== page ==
LAS VEGAS (KTNV) — Rents are on the rise! Throughout the Las Vegas valley, tenants are seeing the price to rent their apartment going up and they're wondering what they can do about it.
Susy Vasquez, the executive director of the Nevada State Apartment Association, says lack of supply is driving the increase in rent prices. She says, normally, southern Nevada would have 10,000-11,000 units available this time of year. But right now, there are only about 7,200. She blames the 40,000 people who moved to Clark County last year for driving up the demand.
“Rent increases have doubled since last quarter and will continue to rise as demand continues to grow, especially from people moving here from out of state,” said Vasquez in a press release. “Las Vegas is one of those markets where rents will likely grow the most in 2021. At the same time, local rents are still lower than the national average apartment rent of $1,482 per month during the second quarter, which was up 7.6% from one year earlier.”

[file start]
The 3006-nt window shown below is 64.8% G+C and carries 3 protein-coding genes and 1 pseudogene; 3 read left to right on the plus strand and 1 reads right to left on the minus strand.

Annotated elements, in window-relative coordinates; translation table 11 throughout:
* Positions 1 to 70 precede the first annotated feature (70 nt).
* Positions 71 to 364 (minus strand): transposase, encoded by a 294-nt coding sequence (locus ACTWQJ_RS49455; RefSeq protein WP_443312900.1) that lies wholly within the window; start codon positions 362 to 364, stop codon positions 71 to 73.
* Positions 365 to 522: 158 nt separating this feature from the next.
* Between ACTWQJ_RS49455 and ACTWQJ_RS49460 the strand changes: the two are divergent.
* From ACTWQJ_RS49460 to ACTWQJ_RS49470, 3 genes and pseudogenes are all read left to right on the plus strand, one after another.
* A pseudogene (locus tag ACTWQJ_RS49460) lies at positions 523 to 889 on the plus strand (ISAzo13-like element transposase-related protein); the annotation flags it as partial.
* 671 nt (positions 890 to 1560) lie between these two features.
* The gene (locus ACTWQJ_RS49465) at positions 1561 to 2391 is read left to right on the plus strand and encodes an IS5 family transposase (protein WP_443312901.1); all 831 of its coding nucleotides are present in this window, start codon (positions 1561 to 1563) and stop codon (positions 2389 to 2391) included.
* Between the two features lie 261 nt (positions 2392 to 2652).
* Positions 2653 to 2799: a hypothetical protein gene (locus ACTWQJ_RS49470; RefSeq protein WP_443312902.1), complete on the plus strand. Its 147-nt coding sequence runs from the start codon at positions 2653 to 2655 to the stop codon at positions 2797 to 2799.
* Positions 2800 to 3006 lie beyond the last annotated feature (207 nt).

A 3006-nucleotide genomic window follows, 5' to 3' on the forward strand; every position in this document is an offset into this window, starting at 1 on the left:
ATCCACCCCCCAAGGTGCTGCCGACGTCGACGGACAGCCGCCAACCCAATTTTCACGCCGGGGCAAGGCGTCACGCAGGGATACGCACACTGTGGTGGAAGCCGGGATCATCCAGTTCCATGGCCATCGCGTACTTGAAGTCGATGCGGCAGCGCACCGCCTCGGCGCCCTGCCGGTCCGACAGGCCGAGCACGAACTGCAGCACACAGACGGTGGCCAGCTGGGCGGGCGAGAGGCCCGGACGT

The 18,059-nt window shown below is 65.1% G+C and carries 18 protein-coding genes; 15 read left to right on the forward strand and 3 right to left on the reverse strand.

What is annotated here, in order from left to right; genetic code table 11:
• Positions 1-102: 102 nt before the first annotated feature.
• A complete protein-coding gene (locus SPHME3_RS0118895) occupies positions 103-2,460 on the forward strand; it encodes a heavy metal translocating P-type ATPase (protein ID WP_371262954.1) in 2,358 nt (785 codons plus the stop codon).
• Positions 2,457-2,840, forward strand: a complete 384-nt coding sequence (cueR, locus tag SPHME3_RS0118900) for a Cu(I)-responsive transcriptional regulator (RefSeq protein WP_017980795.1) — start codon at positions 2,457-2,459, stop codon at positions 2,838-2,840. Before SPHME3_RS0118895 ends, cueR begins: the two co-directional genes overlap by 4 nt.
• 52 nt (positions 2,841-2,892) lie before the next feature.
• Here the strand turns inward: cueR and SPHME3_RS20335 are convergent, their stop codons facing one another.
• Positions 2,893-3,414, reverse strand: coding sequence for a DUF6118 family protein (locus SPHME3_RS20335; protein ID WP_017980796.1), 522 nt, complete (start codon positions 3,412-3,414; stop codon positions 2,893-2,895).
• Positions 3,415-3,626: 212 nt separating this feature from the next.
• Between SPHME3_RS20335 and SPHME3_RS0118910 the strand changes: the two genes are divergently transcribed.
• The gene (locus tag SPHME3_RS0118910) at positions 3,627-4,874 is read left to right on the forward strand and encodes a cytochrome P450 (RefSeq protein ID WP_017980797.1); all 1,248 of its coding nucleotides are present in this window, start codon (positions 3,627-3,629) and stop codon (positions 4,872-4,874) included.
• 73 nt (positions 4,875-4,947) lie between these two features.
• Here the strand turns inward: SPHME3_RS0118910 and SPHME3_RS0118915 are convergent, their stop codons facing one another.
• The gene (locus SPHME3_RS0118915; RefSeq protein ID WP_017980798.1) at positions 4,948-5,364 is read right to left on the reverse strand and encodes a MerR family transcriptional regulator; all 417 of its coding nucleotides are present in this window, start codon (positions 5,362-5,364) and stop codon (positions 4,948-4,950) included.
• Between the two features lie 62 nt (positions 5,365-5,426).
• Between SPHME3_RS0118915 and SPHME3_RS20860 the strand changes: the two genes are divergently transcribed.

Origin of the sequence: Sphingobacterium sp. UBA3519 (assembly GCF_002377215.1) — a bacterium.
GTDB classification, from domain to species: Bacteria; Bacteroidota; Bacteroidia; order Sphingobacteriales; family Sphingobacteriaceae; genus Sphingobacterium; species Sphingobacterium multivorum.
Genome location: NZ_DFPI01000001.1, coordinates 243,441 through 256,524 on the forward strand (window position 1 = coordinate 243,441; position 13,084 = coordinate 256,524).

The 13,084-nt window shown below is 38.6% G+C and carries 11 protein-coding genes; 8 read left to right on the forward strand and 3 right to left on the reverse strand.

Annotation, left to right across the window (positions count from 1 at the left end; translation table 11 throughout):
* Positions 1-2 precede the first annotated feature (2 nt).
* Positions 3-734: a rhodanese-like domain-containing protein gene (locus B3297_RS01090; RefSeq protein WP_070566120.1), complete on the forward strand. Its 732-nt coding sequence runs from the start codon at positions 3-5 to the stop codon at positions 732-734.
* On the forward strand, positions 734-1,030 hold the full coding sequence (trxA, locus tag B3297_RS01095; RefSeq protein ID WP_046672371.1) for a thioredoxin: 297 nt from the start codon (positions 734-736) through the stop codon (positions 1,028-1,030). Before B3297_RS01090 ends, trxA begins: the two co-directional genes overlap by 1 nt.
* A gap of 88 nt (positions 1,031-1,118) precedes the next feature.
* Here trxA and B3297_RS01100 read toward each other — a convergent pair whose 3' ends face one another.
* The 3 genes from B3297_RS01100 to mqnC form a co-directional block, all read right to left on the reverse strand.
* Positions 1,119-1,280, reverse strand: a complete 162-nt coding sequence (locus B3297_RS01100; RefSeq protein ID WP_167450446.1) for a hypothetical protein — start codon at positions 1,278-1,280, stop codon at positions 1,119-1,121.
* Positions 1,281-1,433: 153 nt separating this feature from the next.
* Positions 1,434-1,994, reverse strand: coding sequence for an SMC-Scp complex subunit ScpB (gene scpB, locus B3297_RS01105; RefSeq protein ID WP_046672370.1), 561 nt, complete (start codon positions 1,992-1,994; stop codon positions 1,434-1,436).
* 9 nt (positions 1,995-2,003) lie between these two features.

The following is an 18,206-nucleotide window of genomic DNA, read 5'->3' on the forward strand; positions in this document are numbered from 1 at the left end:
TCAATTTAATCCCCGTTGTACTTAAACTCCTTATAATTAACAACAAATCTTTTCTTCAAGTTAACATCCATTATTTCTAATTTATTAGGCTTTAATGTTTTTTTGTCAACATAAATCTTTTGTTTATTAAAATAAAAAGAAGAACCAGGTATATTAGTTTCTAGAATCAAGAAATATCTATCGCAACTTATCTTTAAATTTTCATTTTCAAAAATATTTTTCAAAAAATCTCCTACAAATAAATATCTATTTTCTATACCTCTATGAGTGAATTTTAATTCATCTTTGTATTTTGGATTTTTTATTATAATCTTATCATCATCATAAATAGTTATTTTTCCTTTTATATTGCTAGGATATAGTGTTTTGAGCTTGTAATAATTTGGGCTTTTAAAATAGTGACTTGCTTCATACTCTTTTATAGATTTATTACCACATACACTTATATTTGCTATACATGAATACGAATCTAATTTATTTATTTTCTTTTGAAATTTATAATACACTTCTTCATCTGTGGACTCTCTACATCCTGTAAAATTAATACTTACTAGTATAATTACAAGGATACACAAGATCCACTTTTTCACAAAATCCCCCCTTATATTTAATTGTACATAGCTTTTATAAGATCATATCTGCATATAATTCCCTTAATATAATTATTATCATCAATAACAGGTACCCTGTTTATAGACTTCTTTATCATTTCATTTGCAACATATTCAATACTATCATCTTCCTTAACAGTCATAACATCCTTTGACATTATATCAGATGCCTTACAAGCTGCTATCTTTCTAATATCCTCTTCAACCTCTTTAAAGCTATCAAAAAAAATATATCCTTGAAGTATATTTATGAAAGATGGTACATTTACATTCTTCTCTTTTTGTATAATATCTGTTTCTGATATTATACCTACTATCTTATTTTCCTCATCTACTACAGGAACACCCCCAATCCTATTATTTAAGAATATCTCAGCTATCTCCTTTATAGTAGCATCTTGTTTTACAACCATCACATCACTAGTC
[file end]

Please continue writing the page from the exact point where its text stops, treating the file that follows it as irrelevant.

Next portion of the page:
Still, that doesn't change the fact that local rent prices are a lot higher lately. New numbers from the NVSAA show, during the second quarter of this year, local apartment rents rose an average of 18% compared to last year. And for some, rent has increased much more than that.
So, what can renters do about the rising rents? If your lease has expired, the sad reality is, not much.
"There are three very simple points that govern rent increases in Nevada. First, the law is clear that a landlord may not increase rent while a tenant has an unexpired lease. Second, if the tenant is a month-to-month tenant, the landlord can increase the rent to any amount he or she wishes, so long as he or she provides 60 days advance written notice. Third, if the tenant is a week-to-week tenant, the landlord may increase the rent to whatever amount he or she wishes, so long as he or she provides 30 days written notice. Nevada is not a rent-controlled state like New York. And so, the landlord has the ability to increase the rent to whatever amount he or she wishes, so long as they give the appropriate notice, be that 60 days or 30 days advance written notice," said Aaron MacDonald, a staff attorney in the Consumer Rights Department at Legal Aid Center of Southern Nevada.
If your rent has gone up recently, and your landlord gave you the appropriate notice, your only hope is to try to negotiate a more realistic rent with your landlord. But if they're unwilling to budge, you may have no choice but to move to a more affordable unit.